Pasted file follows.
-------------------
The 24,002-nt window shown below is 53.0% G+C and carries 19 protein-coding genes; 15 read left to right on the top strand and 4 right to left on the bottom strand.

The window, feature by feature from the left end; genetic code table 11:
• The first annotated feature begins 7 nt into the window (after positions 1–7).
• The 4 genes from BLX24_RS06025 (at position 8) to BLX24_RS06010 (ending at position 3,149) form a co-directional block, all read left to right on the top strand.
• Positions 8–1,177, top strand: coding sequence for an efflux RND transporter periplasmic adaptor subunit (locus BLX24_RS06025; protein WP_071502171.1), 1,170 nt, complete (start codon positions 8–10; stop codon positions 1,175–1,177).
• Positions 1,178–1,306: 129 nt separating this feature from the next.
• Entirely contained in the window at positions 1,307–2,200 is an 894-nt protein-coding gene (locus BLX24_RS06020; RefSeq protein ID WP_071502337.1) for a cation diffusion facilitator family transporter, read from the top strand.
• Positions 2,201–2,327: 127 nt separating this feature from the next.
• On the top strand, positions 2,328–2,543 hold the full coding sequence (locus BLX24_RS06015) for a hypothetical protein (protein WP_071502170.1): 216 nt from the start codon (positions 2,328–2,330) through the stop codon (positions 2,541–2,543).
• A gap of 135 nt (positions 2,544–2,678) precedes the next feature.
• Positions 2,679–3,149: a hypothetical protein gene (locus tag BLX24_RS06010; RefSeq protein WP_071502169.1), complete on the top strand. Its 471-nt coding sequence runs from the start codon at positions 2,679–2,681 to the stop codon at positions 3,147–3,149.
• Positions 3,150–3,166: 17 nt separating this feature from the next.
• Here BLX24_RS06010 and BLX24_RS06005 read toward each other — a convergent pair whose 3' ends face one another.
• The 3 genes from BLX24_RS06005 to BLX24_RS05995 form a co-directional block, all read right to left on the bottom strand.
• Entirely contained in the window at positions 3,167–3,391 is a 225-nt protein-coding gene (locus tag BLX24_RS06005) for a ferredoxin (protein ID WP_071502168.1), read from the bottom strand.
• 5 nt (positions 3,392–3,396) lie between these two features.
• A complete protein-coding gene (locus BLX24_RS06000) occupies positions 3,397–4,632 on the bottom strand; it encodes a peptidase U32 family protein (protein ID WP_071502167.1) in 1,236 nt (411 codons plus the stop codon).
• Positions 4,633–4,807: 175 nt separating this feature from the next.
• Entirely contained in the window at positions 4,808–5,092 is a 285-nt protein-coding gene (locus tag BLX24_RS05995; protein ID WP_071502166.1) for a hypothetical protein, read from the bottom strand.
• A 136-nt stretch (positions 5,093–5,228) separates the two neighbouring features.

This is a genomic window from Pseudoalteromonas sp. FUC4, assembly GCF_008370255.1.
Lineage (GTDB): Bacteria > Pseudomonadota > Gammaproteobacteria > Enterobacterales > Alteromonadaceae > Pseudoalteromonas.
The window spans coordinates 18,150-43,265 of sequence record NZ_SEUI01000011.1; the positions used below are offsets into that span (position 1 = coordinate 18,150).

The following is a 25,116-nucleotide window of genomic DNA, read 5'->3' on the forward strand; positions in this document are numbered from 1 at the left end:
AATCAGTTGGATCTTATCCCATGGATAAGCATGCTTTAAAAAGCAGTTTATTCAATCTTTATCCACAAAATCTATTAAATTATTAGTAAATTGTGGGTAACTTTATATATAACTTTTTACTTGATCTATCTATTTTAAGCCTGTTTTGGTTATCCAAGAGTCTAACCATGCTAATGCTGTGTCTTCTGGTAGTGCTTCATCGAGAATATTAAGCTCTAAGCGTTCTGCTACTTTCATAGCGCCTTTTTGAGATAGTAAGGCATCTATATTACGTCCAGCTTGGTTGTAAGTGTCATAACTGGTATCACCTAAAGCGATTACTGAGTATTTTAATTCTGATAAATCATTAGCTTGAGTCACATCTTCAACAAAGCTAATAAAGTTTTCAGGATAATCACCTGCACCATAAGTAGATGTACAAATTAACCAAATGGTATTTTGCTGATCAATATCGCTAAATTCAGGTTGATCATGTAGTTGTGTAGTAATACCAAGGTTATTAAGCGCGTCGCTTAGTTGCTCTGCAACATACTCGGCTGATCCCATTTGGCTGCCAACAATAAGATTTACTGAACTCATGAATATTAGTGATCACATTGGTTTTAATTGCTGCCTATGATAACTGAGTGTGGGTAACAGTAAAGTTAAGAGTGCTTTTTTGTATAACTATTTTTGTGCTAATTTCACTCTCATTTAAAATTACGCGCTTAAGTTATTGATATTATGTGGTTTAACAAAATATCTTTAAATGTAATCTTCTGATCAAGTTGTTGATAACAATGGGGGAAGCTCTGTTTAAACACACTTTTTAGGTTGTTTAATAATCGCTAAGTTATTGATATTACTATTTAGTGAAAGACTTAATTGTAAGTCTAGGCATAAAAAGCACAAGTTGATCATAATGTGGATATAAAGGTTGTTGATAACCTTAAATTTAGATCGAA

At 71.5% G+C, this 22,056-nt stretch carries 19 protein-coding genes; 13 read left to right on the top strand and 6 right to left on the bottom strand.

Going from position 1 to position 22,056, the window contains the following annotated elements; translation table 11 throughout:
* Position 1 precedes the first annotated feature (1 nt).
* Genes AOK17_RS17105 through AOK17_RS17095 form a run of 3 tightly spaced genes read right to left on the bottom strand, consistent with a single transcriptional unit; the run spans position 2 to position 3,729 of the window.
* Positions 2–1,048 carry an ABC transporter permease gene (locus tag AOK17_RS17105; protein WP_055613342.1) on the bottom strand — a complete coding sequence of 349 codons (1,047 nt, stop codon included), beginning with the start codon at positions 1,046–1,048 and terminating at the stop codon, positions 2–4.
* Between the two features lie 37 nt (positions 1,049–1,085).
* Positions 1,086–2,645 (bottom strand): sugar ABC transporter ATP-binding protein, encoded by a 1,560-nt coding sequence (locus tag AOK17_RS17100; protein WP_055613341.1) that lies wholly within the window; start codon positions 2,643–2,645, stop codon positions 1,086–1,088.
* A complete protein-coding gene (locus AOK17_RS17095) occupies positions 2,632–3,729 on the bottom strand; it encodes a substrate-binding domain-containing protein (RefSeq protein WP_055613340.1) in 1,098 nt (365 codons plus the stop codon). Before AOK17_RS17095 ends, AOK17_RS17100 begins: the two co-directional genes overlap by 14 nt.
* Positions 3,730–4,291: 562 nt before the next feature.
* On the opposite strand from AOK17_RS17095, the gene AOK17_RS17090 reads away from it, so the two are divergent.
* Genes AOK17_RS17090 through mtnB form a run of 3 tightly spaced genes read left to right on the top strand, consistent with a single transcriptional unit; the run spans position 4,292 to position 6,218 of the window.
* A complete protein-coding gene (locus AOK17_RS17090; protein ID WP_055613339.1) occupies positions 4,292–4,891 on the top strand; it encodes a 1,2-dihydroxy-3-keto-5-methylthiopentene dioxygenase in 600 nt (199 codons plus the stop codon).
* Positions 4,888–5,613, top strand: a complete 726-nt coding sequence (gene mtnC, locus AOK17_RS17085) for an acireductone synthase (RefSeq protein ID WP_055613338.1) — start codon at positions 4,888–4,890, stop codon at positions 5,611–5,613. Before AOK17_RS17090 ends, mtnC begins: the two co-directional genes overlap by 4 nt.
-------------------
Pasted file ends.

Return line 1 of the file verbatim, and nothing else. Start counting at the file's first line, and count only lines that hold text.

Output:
The 24,002-nt window shown below is 53.0% G+C and carries 19 protein-coding genes; 15 read left to right on the top strand and 4 right to left on the bottom strand.